Tuesday, March 31, 2009
亂青春 (Beautiful Crazy) is being released Friday, April 10th in Taiwan.
The movie title is translated for me to "messed up youth". Look at the movie poster. Its suggesting something. However, its about 3 girls, but only 2 are pictured.
From the trailer, its a tale of some girls trying to figure out friendships, men, and suggested lesbianism.
I am not sure I am up for watching this. But since its a Taiwan movie, I thought I give it a holla here.
Monday, March 30, 2009
The Detective (C+偵探) is a 2007 film out of Hong Kong based in Thailand starring Aaron Kwok (郭富城), directed by Oxide Pang of The Pang Brothers.
Aaron Kwok plays a private investigator named Tam. Tam is approached by a bar buddy to investigate a girl. The bar buddy, now client, says that the girl is trying to kill her. At first Tam, rejects the request saying that the client is just trying to get a girls phone number. But when he drops a stack of bills, Tam quickly changes his mind. The investigation happens and that's where the fun begins. The movie seems to be based in a "Chinatown" type area of what I presumed to be Bangkok. However, I first thought he was in Vietnam when the movie started.
The movie is gritty and dark. Which added to the appeal. It presented a slice of Chinese immigrant life in Bangkok that I've never seen (hey, I live in LA). If there were more scenes at night and a love interest, I'd classify this film as film noir.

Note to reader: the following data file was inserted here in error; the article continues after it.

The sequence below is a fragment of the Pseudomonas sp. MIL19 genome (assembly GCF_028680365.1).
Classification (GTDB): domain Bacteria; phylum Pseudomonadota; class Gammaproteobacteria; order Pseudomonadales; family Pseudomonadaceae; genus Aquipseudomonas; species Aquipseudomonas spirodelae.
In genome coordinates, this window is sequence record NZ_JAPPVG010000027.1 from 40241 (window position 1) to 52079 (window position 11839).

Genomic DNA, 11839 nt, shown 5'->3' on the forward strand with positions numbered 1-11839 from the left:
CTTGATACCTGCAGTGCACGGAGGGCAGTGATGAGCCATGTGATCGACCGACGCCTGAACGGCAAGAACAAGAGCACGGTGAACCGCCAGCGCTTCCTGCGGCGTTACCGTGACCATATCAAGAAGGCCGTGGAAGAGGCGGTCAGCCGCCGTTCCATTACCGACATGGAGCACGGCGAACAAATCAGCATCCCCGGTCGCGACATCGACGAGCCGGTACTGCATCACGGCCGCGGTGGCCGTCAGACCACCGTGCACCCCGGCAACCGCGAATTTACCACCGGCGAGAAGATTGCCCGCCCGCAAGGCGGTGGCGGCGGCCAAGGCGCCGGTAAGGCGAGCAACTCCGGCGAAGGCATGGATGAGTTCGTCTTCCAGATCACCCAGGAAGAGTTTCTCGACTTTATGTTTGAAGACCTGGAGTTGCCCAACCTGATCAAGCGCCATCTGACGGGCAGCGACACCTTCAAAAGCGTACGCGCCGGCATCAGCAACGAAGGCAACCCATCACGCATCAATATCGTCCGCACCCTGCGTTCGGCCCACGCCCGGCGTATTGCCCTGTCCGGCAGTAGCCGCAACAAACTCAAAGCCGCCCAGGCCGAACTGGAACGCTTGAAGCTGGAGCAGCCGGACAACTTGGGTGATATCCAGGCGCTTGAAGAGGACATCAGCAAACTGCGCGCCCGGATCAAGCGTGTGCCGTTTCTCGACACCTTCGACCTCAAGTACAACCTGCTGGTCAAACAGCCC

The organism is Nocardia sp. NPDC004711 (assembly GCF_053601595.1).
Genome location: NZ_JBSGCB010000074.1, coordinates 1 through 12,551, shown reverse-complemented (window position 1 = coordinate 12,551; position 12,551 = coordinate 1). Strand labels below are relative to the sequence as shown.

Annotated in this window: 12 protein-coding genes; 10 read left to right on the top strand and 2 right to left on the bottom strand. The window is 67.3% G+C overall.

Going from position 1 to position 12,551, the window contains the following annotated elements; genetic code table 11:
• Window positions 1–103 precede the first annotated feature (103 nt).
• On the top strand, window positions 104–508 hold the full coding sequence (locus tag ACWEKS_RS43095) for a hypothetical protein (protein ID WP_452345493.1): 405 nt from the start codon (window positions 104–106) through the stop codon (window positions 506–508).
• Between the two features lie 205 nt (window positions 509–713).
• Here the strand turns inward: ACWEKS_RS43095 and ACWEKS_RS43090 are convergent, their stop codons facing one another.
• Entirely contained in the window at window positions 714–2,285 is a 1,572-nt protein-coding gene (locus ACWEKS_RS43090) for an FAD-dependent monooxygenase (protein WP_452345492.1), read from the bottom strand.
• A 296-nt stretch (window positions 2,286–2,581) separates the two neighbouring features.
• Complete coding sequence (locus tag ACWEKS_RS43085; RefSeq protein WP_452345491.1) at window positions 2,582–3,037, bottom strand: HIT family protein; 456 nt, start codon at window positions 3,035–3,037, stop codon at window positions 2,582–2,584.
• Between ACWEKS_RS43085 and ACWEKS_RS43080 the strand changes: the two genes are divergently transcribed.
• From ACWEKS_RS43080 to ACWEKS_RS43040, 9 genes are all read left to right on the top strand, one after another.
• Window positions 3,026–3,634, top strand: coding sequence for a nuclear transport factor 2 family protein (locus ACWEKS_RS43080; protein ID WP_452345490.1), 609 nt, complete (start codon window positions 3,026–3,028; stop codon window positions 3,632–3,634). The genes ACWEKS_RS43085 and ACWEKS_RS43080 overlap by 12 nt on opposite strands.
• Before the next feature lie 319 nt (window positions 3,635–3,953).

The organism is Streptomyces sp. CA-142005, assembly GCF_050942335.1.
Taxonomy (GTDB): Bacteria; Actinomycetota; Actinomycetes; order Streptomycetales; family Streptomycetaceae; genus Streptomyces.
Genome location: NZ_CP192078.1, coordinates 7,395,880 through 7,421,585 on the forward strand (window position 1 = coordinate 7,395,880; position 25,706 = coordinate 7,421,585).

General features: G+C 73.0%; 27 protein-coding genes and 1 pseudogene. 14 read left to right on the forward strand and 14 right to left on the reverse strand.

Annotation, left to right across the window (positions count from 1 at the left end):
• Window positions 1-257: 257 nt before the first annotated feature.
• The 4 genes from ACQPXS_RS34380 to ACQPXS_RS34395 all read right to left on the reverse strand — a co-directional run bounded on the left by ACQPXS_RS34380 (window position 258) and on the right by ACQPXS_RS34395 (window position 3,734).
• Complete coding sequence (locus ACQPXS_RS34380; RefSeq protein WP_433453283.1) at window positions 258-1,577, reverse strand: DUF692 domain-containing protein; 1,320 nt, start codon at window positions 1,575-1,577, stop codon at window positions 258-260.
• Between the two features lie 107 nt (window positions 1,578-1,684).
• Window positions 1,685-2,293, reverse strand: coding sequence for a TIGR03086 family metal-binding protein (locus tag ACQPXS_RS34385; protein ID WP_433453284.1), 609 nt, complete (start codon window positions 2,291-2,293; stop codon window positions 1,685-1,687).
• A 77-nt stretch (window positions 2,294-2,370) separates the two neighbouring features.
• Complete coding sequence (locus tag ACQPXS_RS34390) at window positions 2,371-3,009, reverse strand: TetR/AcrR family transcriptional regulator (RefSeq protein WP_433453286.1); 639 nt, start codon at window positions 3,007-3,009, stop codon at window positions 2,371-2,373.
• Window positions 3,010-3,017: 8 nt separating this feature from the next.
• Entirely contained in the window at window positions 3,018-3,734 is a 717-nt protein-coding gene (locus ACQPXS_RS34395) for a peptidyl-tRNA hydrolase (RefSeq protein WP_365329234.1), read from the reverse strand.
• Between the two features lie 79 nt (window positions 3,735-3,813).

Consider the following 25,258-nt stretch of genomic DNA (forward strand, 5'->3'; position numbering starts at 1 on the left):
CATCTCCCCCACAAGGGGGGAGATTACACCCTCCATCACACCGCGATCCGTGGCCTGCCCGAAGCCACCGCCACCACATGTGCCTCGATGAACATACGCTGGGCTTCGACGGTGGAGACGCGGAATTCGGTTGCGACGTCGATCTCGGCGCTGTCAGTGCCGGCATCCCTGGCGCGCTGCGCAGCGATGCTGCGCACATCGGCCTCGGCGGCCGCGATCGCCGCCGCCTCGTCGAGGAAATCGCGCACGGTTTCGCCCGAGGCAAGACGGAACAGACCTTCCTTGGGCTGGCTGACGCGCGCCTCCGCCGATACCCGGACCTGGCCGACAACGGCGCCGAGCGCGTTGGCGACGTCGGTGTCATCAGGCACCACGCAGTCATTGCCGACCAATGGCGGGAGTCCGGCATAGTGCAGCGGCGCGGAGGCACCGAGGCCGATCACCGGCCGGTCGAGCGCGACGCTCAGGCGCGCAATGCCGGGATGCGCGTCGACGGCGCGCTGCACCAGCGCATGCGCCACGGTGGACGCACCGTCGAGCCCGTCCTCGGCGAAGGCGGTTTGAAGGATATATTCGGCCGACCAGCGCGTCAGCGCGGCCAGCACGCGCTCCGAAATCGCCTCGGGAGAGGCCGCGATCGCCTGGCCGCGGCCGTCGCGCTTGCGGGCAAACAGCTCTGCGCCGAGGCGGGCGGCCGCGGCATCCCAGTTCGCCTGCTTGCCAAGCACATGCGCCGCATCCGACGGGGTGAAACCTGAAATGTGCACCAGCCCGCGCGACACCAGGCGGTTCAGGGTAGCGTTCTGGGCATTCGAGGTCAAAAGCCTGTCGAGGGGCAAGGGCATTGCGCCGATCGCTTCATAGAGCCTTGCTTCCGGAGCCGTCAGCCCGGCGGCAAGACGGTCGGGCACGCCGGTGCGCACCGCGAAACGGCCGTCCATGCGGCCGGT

But its a thriller suspense mystery movie all rolled up into one. Aaron Kwok gives another stellar performance after his turn as a degenerate father in 父子 (After This Our Exile).
Sunday, March 29, 2009
一八九五 (1895) is a 2008 film out of Taiwan starring Cheryl Yang and Wen Sheng Hao. My local Chinese media store AMAX got it about a month ago, but it's taken quite a few days for my wife and I to finish it.
The movie is the telling of Hakka resistance in the wake of the 1985 Japanese invasion of Taiwan. It intertwines the lives of the the 2 leaders of the Hakka resistance with their family, wives and servants.
Along with the telling of the lives with the families, there's also a Japanese perspective. That perspective has the Japanese Prince compassionate toward the Taiwanese. It is one that shows compassion and one that tries to avoid conflict.
However, in times of war, there is a losing side and a winning side. Both sides have causalities and in this case, it was the Taiwanese that suffered the most.
Having just seen Nanking recently, war seems like a lot of suffering. Lots and lots of people die. The numbers are staggering. It saddens me to think about it and to appreciate the relative calm and quite of my life.
The language is mostly Hakka and some Taiwanese. You'll notice actors that you've seen in Taiwanese dramas.